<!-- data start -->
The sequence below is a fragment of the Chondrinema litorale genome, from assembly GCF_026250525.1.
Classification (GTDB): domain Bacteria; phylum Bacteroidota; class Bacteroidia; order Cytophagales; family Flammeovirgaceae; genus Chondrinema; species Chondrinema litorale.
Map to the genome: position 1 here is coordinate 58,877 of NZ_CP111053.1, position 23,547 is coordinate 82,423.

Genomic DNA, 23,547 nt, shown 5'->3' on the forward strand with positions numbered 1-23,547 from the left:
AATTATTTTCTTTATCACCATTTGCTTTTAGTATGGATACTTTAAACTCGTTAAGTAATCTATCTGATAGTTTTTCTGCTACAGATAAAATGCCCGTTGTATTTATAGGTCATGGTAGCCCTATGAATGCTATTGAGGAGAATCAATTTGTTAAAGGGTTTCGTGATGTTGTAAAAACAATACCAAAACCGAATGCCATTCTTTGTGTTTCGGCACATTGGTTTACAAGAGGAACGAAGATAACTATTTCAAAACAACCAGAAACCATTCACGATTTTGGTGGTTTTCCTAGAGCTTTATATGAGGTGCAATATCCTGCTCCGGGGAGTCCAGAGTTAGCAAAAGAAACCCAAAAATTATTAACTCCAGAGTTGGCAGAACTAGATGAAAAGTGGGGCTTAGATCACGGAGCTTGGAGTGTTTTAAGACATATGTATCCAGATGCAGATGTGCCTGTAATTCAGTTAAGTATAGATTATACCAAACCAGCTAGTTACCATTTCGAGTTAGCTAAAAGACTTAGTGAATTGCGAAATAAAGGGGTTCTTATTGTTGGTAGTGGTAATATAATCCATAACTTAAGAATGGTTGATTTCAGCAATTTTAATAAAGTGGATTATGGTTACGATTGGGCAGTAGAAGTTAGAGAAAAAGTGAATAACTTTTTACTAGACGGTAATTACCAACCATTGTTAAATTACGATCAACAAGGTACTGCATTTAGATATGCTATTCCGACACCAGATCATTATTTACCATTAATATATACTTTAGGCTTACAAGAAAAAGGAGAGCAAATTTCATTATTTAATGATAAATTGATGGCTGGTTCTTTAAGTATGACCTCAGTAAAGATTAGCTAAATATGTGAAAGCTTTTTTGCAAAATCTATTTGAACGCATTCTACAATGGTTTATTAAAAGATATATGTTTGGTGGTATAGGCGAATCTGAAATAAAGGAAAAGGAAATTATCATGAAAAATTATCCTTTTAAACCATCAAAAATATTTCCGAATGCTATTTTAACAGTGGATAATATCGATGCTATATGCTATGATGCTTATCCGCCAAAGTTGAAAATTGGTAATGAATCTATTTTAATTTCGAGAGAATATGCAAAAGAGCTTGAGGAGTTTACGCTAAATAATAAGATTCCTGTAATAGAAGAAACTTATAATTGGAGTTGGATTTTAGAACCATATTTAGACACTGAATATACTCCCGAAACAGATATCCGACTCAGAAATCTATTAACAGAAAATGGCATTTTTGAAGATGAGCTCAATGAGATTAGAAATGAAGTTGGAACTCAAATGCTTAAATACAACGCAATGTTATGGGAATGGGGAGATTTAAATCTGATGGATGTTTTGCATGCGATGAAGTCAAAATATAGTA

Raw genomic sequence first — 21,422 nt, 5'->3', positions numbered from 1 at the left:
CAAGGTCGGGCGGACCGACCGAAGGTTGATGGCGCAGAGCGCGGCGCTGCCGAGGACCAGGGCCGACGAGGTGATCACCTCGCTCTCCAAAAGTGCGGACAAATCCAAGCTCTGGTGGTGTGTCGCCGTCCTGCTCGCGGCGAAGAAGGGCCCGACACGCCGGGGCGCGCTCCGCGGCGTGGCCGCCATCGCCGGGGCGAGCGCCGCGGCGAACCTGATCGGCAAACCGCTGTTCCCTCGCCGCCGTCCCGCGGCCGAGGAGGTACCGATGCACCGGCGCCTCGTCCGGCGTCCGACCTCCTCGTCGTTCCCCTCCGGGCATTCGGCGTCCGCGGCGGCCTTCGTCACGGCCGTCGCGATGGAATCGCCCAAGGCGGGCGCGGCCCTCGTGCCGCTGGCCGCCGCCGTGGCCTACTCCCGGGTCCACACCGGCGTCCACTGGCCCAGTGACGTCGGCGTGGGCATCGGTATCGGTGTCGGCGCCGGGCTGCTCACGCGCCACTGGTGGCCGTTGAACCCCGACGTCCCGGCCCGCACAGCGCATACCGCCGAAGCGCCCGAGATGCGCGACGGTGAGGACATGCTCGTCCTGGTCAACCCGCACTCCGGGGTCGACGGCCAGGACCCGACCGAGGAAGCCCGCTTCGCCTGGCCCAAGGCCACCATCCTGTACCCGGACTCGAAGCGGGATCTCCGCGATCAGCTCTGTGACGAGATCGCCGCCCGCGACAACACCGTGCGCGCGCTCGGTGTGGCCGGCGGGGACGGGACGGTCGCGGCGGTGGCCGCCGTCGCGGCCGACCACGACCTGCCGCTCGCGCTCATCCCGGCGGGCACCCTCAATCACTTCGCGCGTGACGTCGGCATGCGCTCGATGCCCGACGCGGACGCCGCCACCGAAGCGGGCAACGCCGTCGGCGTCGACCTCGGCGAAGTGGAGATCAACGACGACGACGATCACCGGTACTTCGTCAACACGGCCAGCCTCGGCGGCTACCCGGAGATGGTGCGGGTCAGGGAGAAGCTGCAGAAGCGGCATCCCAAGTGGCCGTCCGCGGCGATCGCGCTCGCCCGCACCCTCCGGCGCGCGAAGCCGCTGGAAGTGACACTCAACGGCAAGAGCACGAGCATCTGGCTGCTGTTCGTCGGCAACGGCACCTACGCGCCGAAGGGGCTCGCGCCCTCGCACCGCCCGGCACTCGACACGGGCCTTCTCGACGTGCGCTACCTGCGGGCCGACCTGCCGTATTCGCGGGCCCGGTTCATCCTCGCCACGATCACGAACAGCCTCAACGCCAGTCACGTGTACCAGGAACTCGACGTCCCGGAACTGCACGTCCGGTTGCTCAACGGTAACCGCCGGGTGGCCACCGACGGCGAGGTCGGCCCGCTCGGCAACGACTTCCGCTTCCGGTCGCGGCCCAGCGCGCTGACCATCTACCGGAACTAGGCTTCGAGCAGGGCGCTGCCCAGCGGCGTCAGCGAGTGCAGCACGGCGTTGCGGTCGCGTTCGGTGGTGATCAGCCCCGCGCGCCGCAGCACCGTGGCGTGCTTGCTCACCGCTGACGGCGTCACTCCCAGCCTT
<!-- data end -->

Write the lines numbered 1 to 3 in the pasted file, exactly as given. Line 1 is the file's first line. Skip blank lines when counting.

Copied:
The sequence below is a fragment of the Chondrinema litorale genome, from assembly GCF_026250525.1.
Classification (GTDB): domain Bacteria; phylum Bacteroidota; class Bacteroidia; order Cytophagales; family Flammeovirgaceae; genus Chondrinema; species Chondrinema litorale.
Map to the genome: position 1 here is coordinate 58,877 of NZ_CP111053.1, position 23,547 is coordinate 82,423.